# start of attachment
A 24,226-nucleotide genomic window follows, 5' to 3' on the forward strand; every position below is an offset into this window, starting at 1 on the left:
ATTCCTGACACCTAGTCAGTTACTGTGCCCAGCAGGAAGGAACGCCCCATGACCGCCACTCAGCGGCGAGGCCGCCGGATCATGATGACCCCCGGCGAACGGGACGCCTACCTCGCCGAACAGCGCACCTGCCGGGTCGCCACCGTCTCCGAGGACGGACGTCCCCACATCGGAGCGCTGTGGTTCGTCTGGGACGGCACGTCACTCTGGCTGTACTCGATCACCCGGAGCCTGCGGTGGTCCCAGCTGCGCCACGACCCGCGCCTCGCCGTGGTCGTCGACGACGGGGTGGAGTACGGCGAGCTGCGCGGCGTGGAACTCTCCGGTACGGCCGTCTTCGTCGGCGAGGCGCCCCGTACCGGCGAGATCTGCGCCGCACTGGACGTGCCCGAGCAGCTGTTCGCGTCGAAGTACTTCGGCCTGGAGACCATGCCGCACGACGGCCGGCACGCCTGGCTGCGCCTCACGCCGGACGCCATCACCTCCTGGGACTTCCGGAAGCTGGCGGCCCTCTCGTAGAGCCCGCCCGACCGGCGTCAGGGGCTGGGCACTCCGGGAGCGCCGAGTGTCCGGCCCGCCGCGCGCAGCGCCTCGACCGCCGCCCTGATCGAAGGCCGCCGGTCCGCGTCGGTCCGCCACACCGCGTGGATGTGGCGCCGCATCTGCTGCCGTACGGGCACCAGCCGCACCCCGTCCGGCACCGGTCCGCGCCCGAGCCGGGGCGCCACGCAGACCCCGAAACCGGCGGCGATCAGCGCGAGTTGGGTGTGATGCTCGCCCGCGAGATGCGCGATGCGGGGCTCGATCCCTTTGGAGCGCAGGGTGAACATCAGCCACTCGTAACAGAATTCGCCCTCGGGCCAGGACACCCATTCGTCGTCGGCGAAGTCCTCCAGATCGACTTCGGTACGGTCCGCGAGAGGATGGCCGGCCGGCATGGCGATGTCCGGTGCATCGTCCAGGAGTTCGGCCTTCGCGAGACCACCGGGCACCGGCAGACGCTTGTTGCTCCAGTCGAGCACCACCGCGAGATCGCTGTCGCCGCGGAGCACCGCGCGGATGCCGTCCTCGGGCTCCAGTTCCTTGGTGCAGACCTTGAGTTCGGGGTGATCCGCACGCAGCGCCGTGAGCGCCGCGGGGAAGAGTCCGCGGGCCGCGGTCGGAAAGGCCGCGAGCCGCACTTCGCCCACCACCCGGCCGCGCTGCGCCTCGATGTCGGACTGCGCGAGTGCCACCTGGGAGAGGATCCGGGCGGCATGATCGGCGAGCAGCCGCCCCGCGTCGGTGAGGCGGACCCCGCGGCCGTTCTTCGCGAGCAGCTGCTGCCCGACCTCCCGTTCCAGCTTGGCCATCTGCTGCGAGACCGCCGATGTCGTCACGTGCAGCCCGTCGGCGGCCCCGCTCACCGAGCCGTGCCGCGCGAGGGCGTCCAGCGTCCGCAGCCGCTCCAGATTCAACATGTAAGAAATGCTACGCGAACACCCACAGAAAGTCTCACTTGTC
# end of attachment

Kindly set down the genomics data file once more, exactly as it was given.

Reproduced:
A 24,226-nucleotide genomic window follows, 5' to 3' on the forward strand; every position below is an offset into this window, starting at 1 on the left:
ATTCCTGACACCTAGTCAGTTACTGTGCCCAGCAGGAAGGAACGCCCCATGACCGCCACTCAGCGGCGAGGCCGCCGGATCATGATGACCCCCGGCGAACGGGACGCCTACCTCGCCGAACAGCGCACCTGCCGGGTCGCCACCGTCTCCGAGGACGGACGTCCCCACATCGGAGCGCTGTGGTTCGTCTGGGACGGCACGTCACTCTGGCTGTACTCGATCACCCGGAGCCTGCGGTGGTCCCAGCTGCGCCACGACCCGCGCCTCGCCGTGGTCGTCGACGACGGGGTGGAGTACGGCGAGCTGCGCGGCGTGGAACTCTCCGGTACGGCCGTCTTCGTCGGCGAGGCGCCCCGTACCGGCGAGATCTGCGCCGCACTGGACGTGCCCGAGCAGCTGTTCGCGTCGAAGTACTTCGGCCTGGAGACCATGCCGCACGACGGCCGGCACGCCTGGCTGCGCCTCACGCCGGACGCCATCACCTCCTGGGACTTCCGGAAGCTGGCGGCCCTCTCGTAGAGCCCGCCCGACCGGCGTCAGGGGCTGGGCACTCCGGGAGCGCCGAGTGTCCGGCCCGCCGCGCGCAGCGCCTCGACCGCCGCCCTGATCGAAGGCCGCCGGTCCGCGTCGGTCCGCCACACCGCGTGGATGTGGCGCCGCATCTGCTGCCGTACGGGCACCAGCCGCACCCCGTCCGGCACCGGTCCGCGCCCGAGCCGGGGCGCCACGCAGACCCCGAAACCGGCGGCGATCAGCGCGAGTTGGGTGTGATGCTCGCCCGCGAGATGCGCGATGCGGGGCTCGATCCCTTTGGAGCGCAGGGTGAACATCAGCCACTCGTAACAGAATTCGCCCTCGGGCCAGGACACCCATTCGTCGTCGGCGAAGTCCTCCAGATCGACTTCGGTACGGTCCGCGAGAGGATGGCCGGCCGGCATGGCGATGTCCGGTGCATCGTCCAGGAGTTCGGCCTTCGCGAGACCACCGGGCACCGGCAGACGCTTGTTGCTCCAGTCGAGCACCACCGCGAGATCGCTGTCGCCGCGGAGCACCGCGCGGATGCCGTCCTCGGGCTCCAGTTCCTTGGTGCAGACCTTGAGTTCGGGGTGATCCGCACGCAGCGCCGTGAGCGCCGCGGGGAAGAGTCCGCGGGCCGCGGTCGGAAAGGCCGCGAGCCGCACTTCGCCCACCACCCGGCCGCGCTGCGCCTCGATGTCGGACTGCGCGAGTGCCACCTGGGAGAGGATCCGGGCGGCATGATCGGCGAGCAGCCGCCCCGCGTCGGTGAGGCGGACCCCGCGGCCGTTCTTCGCGAGCAGCTGCTGCCCGACCTCCCGTTCCAGCTTGGCCATCTGCTGCGAGACCGCCGATGTCGTCACGTGCAGCCCGTCGGCGGCCCCGCTCACCGAGCCGTGCCGCGCGAGGGCGTCCAGCGTCCGCAGCCGCTCCAGATTCAACATGTAAGAAATGCTACGCGAACACCCACAGAAAGTCTCACTTGTC